Matt Amodio: I've Had a Lot Of Romantic Proposals Since Jeopardy!

It's kind of a shame that when you win 38 games of Jeopardy! and lose one, the loss comes at the end. Because that's what you remember most recently. If the loss were to come at the beginning and then you were to win 38 games, you'd really realize what an accomplishment it is.

So I'm sad that I lost, but then I take a step back and think of how much I accomplished. I always knew losing was a possibility. I've had close calls before, so I never felt invincible.

The day I lost, I went in feeling a little "off" physically, but I had felt worse before and then won with no problem, so I didn't think anything of it. Then, I gradually saw that I wasn't remembering things that I really should have been able to remember, and I was mis-reading clues in front of me. As that was happening, I began to see where the path ahead of me was leading. I'm quite pleased with how I kept steady throughout. I don't think my emotions or confidence played that much into it, what I did feel was that there was evidence that my mind wasn't working at full capacity.

I didn't lose a game of Jeopardy! There were two people who fought hard to win, and one of them won. It was a poorly timed downturn for me, because I was up against two of the best and they did a great job capitalizing on that.

Of course, I was feeling very sad when I lost. I loved being on the Jeopardy! stage, I loved winning on the Jeopardy! stage, and I didn't want it to end. But my first thought was that I felt bad for Jonathan Fisher. I remembered how amazing the moment felt when I won my first game, and I was worried that his moment of winning was going to become my moment of losing. So, I wanted to congratulate him, tell him he deserved it and push as much of the focus back on to him as I could.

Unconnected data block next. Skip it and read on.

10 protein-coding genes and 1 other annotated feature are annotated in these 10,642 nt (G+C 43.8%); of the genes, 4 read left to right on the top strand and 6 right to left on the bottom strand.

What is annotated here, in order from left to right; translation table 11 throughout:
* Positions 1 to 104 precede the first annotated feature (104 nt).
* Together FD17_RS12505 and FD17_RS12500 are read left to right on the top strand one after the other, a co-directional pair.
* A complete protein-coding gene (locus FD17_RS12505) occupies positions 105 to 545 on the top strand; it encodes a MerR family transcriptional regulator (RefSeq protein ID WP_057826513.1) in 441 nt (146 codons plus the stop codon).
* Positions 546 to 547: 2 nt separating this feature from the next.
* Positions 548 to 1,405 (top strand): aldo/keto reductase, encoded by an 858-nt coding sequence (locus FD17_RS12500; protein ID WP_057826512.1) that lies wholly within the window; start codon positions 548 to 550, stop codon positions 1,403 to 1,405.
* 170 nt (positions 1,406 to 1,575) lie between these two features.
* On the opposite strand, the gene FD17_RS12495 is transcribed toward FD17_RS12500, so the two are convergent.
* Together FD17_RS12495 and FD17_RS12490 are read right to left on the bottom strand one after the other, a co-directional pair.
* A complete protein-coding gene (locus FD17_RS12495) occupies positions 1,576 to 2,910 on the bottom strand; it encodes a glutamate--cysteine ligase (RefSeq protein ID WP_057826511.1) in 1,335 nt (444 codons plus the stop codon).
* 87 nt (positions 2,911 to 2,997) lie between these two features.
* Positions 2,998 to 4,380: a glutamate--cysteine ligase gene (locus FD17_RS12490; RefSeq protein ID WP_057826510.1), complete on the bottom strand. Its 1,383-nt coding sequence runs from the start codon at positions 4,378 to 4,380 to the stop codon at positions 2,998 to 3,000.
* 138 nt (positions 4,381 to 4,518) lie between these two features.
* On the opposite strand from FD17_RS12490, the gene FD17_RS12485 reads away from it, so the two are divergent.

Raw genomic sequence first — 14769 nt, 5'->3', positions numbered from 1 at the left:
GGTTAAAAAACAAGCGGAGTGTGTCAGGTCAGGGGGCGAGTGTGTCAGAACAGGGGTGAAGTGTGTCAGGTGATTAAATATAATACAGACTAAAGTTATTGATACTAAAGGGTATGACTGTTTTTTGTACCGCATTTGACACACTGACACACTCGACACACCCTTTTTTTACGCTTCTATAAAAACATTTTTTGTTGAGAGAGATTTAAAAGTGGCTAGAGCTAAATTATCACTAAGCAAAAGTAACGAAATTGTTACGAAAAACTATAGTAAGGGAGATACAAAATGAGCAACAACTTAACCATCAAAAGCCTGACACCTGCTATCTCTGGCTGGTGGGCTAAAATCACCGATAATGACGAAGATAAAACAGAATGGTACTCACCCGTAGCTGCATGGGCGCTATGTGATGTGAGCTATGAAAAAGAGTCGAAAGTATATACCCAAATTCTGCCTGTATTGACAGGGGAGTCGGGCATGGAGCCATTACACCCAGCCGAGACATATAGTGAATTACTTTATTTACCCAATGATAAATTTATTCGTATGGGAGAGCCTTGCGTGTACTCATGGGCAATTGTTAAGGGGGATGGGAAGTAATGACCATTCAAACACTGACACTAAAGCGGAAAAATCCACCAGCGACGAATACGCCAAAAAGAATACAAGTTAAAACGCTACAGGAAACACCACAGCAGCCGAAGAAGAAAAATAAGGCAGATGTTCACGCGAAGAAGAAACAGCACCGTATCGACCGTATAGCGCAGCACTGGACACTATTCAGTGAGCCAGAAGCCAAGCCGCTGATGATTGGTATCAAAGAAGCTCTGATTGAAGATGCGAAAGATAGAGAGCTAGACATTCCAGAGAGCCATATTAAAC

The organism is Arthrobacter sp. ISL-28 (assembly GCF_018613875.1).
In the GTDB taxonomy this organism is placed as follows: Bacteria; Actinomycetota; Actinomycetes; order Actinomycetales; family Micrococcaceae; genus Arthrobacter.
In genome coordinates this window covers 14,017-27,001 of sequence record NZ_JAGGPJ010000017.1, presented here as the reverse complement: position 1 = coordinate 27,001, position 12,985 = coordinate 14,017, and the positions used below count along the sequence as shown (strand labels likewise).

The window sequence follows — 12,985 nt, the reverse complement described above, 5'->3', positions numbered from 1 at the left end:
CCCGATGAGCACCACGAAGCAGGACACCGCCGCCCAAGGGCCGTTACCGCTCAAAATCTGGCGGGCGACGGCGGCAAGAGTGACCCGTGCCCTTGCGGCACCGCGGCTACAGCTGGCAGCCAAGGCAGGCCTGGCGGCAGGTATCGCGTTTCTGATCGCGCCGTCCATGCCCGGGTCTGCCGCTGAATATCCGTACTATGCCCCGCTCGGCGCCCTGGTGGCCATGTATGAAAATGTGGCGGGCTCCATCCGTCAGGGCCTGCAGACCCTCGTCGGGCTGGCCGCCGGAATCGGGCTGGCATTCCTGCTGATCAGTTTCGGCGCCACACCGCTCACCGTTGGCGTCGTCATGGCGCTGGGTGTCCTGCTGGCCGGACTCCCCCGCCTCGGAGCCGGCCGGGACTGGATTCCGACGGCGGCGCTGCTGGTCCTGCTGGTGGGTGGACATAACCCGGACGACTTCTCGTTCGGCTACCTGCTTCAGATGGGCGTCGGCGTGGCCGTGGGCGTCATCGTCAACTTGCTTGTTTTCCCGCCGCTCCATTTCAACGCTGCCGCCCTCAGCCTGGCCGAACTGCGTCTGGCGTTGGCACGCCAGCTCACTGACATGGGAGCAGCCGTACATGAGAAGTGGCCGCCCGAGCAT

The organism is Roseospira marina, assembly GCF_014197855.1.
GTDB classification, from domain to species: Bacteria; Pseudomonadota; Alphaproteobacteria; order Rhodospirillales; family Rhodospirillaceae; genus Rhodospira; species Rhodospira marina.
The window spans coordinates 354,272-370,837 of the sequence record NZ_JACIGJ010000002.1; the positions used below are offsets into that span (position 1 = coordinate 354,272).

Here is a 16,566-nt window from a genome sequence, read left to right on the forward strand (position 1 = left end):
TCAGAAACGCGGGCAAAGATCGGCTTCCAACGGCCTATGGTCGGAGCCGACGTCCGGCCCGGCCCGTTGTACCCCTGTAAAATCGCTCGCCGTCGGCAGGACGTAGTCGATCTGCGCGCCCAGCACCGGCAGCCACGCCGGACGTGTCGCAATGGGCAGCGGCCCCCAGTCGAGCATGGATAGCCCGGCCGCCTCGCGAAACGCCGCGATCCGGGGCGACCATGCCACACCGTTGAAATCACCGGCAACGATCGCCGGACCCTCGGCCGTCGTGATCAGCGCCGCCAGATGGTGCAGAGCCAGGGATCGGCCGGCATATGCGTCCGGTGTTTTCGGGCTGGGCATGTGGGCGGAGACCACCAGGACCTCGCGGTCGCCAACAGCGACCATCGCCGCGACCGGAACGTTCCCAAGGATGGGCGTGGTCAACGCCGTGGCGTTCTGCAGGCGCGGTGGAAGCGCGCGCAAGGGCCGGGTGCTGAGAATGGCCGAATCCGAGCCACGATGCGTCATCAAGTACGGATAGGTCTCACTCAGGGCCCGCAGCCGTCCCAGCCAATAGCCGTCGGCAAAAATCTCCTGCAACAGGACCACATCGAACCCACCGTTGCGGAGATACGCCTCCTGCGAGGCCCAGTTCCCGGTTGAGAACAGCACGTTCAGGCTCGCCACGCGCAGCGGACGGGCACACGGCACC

I wasn't being fed the answers when I was winning and I didn't throw the game when I lost. It's just a competition, I was doing well and then I lost. There's nothing more to it. My buzzer was working fine. The only thing that wasn't working was my brain at full capacity. The theories don't upset me, people think all sorts of crazy things. But I do have the power not to acknowledge them.

I will admit that it's been a little weird getting back to my regular life. I had been doing school work and Jeopardy! for several months; it was busy and stressful. But now that I have half of that load off, it feels a little different. I'm still busy but I do miss seeing myself on national TV every night! I'm fortunate enough to be famous for doing well on the smartest television show in the world, there are things I wouldn't want to be famous for. Being famous for this is just fantastic.

I wouldn't put my research job aside for anything, but I'm interested in anything I can do in the trivia and television landscape that doesn't interfere with it. And, I haven't really climbed the top of the hill with Jeopardy! yet because they have the Jeopardy! Tournament of Champions and I hope I've earned my invitation to that. I don't have any specific TV shows I'd want to be on because I don't know if it's getting too greedy to imagine a world where I can have both my regular professor job and be on TV playing trivia.